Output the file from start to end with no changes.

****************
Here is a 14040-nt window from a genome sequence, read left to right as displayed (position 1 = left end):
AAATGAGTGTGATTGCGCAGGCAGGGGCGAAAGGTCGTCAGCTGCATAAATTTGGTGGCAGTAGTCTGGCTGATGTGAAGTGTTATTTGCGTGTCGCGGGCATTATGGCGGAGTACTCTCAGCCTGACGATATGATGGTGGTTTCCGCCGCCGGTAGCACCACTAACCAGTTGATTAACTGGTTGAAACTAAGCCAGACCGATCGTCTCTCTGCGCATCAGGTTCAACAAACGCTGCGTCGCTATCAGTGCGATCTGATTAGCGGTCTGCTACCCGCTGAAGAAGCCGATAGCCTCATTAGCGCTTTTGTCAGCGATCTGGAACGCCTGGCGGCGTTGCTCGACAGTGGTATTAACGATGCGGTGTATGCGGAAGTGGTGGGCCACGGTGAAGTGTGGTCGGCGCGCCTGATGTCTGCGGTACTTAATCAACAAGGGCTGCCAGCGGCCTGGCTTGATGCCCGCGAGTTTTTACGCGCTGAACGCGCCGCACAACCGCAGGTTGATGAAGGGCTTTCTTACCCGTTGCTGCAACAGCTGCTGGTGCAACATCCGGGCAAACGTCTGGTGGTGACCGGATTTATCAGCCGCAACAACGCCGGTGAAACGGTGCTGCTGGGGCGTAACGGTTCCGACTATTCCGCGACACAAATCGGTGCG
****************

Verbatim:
Here is a 14040-nt window from a genome sequence, read left to right as displayed (position 1 = left end):
AAATGAGTGTGATTGCGCAGGCAGGGGCGAAAGGTCGTCAGCTGCATAAATTTGGTGGCAGTAGTCTGGCTGATGTGAAGTGTTATTTGCGTGTCGCGGGCATTATGGCGGAGTACTCTCAGCCTGACGATATGATGGTGGTTTCCGCCGCCGGTAGCACCACTAACCAGTTGATTAACTGGTTGAAACTAAGCCAGACCGATCGTCTCTCTGCGCATCAGGTTCAACAAACGCTGCGTCGCTATCAGTGCGATCTGATTAGCGGTCTGCTACCCGCTGAAGAAGCCGATAGCCTCATTAGCGCTTTTGTCAGCGATCTGGAACGCCTGGCGGCGTTGCTCGACAGTGGTATTAACGATGCGGTGTATGCGGAAGTGGTGGGCCACGGTGAAGTGTGGTCGGCGCGCCTGATGTCTGCGGTACTTAATCAACAAGGGCTGCCAGCGGCCTGGCTTGATGCCCGCGAGTTTTTACGCGCTGAACGCGCCGCACAACCGCAGGTTGATGAAGGGCTTTCTTACCCGTTGCTGCAACAGCTGCTGGTGCAACATCCGGGCAAACGTCTGGTGGTGACCGGATTTATCAGCCGCAACAACGCCGGTGAAACGGTGCTGCTGGGGCGTAACGGTTCCGACTATTCCGCGACACAAATCGGTGCG